Using open bowls allows you to check for uneaten food and re-fill bowls more easily. Use ceramic rather than metal bowls to avoid ultrasound noise.
Pet rats often hide their diseases, making it very difficult to detect them in good time. It is really important, therefore, for rat owners to recognise the signs of disease at an early stage. The following list of typical health problems should help you detect the first signs of illness in your pet.
One of the most common health problems are tumours, look out for these early signs:
- Weight loss
- Weight gain (due to weight of tumour)
- Visible and perceptible lumps
- Increased appetite
- Movement disorders (due to brain tumour)
Eye problems can have different causes, most typically injuries caused by ranking fights, the intrusion of foreign objects, or inflammations caused by infection.
Symptoms are usually:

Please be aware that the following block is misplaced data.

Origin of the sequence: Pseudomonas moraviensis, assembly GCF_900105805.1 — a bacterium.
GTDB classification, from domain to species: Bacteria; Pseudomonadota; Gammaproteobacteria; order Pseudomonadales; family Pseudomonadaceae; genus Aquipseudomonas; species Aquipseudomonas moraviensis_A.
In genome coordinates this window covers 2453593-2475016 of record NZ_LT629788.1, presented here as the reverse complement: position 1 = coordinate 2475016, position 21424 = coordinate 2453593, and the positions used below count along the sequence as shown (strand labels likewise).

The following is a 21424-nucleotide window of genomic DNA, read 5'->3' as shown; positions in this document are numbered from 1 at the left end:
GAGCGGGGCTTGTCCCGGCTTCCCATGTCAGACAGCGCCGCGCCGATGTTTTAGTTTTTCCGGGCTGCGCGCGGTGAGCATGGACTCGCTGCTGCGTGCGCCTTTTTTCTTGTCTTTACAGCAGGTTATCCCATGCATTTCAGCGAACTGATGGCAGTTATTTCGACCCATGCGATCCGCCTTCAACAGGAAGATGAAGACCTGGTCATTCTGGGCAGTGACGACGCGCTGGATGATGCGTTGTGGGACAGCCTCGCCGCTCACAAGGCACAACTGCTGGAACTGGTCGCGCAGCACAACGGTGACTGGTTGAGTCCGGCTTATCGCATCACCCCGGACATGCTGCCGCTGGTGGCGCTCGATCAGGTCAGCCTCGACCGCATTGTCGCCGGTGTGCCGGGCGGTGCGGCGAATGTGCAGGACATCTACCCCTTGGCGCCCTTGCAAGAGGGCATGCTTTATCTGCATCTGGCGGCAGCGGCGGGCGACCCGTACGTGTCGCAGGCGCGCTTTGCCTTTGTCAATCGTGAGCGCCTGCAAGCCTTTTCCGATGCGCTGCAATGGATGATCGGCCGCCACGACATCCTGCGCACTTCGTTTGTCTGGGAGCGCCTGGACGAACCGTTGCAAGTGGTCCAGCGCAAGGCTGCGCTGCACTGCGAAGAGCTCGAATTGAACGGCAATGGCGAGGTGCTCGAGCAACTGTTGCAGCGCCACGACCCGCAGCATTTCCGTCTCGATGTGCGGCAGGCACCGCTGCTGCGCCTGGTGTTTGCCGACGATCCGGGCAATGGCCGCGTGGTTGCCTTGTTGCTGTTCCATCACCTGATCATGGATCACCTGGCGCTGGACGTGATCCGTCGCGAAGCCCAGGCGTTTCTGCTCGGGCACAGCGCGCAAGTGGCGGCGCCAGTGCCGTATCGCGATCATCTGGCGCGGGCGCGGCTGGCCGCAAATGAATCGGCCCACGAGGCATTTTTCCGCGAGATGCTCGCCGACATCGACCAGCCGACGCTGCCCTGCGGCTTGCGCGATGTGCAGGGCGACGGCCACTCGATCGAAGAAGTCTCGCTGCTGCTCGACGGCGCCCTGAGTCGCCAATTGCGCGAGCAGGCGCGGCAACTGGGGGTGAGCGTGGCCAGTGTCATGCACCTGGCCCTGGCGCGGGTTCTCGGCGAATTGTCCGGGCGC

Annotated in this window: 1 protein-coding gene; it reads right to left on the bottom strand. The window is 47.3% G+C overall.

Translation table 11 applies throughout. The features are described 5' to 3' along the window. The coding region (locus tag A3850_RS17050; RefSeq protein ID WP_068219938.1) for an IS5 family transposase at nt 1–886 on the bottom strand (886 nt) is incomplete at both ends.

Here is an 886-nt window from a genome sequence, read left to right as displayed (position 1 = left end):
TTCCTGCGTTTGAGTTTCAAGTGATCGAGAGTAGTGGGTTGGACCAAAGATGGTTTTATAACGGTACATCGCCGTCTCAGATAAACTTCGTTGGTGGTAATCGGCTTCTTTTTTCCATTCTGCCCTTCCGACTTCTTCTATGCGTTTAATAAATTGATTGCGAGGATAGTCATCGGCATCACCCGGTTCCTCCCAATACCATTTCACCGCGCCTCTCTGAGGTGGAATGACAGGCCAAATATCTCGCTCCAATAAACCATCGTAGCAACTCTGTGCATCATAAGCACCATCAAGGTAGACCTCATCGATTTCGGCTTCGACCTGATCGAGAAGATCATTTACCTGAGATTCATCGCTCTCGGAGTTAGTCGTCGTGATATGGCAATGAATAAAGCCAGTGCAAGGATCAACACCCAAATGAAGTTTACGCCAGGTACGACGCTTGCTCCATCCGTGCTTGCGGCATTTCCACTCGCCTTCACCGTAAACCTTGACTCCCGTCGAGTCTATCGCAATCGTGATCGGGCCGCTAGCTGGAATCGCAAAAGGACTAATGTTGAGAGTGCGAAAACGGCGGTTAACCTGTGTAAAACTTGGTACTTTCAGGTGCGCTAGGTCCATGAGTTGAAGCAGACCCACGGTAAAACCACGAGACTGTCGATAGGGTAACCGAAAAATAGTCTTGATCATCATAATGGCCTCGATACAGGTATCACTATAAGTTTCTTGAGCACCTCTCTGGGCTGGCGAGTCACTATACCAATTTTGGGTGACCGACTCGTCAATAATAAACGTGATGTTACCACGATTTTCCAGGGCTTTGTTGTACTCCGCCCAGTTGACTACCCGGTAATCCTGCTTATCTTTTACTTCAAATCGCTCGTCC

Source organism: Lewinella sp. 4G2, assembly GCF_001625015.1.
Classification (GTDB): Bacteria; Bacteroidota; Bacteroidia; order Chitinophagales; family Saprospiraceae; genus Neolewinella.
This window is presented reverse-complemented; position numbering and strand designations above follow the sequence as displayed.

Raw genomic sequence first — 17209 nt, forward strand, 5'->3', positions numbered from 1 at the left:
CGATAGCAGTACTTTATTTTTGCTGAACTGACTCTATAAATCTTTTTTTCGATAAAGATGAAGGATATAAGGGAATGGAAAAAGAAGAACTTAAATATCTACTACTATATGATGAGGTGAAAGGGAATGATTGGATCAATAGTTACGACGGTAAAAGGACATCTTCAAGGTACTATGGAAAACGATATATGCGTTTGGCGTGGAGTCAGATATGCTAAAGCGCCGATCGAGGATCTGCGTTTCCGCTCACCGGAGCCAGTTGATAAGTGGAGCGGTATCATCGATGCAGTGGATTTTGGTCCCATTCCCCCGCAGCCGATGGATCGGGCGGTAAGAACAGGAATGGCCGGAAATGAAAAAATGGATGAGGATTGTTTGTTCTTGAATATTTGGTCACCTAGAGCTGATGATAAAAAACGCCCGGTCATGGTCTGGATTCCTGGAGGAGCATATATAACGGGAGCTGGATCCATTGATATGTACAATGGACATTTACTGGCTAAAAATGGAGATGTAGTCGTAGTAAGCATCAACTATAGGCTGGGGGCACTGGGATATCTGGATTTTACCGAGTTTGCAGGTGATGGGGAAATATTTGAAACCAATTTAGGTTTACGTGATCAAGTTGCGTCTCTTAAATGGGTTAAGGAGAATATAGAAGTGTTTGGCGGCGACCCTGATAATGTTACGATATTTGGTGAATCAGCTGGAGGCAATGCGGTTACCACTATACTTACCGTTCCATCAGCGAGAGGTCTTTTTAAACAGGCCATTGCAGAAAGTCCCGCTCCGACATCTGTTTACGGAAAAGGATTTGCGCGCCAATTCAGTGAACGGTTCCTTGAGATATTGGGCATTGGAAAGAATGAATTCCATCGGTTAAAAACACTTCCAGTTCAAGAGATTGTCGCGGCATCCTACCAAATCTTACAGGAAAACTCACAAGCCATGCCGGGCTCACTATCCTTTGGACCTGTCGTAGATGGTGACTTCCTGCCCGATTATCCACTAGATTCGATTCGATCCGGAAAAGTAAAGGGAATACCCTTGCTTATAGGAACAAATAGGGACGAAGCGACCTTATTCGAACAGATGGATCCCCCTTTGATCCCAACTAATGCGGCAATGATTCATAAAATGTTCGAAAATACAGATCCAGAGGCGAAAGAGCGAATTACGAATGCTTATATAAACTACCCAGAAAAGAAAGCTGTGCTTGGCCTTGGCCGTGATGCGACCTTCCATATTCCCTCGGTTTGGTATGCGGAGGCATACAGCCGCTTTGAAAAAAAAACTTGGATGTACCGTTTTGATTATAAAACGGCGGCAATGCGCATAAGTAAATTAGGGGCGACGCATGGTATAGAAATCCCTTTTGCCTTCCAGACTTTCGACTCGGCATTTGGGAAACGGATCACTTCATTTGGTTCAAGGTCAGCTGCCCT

- Eye discharge
- Obvious injuries
- Use good bedding
- Pay attention to health
- Avoid stress
Respiratory diseases are not uncommon in pet rats.
There are several bacteria and viruses that can lead to diseases of the lungs and respiratory tract.
Initial symptoms are usually:
- Shortness of breath
- Aqueous nasal discharge
- Flank breathing
- Eye discharge
- Reddish-brown discolouration around eyes and nose
- Good cage hygiene
- Avoid any stress
- Select a draught-free place for cage
- Avoid contact with infectious rats
- Avoid dryness
- Avoid smoke
Rats are clean pets. As we mentioned before they do not generally need cleaning. However, sometimes you will need to help out your rat.
Rats vary in their attitude to water. Some won’t go near it, some will plunge into a bowl for a good splash about. A major factor is whether they were introduced to water play when they were young. If a rat is used to interacting with water, they’ll be much easier to bath than if they aren’t.
Healthy rats will take care of their own nails. They’ll wear them down naturally by running around and will also clip off the ends with their teeth if they think it’s necessary. Some rats are self-clippers and others aren’t, but I’ve never had a healthy rat get overgrown nails. So, from a care point of view, rats don’t need their nails trimming if they are active and well.